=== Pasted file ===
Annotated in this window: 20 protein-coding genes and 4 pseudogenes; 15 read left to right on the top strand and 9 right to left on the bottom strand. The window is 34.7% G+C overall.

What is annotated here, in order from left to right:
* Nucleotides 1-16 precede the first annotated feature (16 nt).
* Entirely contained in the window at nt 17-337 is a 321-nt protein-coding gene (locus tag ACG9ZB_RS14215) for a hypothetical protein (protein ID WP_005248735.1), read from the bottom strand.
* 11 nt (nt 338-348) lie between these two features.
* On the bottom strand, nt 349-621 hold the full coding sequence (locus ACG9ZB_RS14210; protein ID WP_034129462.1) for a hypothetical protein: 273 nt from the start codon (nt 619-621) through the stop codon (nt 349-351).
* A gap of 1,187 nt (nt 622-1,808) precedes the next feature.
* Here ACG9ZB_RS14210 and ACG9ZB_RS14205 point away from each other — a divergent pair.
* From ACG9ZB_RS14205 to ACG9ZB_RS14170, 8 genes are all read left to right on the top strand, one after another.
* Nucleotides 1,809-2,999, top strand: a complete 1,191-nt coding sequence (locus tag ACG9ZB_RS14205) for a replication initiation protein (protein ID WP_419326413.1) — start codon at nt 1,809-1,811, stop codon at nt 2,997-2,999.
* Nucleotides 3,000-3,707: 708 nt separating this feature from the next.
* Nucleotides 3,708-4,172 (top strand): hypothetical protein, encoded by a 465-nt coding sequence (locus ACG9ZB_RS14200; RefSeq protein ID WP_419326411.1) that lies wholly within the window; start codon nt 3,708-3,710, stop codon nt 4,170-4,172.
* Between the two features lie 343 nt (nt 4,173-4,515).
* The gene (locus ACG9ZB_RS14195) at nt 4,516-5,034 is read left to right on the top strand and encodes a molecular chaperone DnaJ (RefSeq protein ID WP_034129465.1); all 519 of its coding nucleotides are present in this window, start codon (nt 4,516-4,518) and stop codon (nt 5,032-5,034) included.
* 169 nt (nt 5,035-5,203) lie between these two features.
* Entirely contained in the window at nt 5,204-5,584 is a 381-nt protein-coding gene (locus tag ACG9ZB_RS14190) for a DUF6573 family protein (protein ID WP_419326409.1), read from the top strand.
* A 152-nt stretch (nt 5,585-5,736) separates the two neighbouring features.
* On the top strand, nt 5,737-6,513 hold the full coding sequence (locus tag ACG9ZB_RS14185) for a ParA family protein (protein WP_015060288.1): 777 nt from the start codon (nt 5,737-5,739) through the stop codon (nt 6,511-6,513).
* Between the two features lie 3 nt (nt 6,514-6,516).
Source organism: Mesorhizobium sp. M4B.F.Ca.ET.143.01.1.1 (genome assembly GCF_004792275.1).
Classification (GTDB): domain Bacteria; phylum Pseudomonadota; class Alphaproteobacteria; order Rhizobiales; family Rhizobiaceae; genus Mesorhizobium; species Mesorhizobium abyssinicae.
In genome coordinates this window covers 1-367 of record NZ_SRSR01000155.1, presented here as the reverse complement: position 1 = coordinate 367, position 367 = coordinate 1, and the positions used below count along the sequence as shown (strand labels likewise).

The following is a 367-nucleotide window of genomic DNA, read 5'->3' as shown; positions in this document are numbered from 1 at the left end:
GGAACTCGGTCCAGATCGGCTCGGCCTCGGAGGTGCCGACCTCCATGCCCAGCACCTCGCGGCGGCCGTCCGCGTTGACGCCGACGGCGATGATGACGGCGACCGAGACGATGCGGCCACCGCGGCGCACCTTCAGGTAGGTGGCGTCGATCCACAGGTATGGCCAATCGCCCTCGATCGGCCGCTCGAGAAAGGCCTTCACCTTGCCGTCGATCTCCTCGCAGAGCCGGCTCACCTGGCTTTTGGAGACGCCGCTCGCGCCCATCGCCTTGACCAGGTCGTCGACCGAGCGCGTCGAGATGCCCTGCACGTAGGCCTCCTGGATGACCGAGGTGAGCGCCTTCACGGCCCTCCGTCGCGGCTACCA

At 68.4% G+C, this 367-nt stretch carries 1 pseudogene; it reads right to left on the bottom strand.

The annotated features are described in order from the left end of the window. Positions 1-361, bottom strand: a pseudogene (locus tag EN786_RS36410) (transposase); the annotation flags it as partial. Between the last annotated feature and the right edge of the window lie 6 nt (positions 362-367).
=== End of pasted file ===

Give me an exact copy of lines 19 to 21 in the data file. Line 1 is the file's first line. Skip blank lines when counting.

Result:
* Between the two features lie 3 nt (nt 6,514-6,516).
Source organism: Mesorhizobium sp. M4B.F.Ca.ET.143.01.1.1 (genome assembly GCF_004792275.1).
Classification (GTDB): domain Bacteria; phylum Pseudomonadota; class Alphaproteobacteria; order Rhizobiales; family Rhizobiaceae; genus Mesorhizobium; species Mesorhizobium abyssinicae.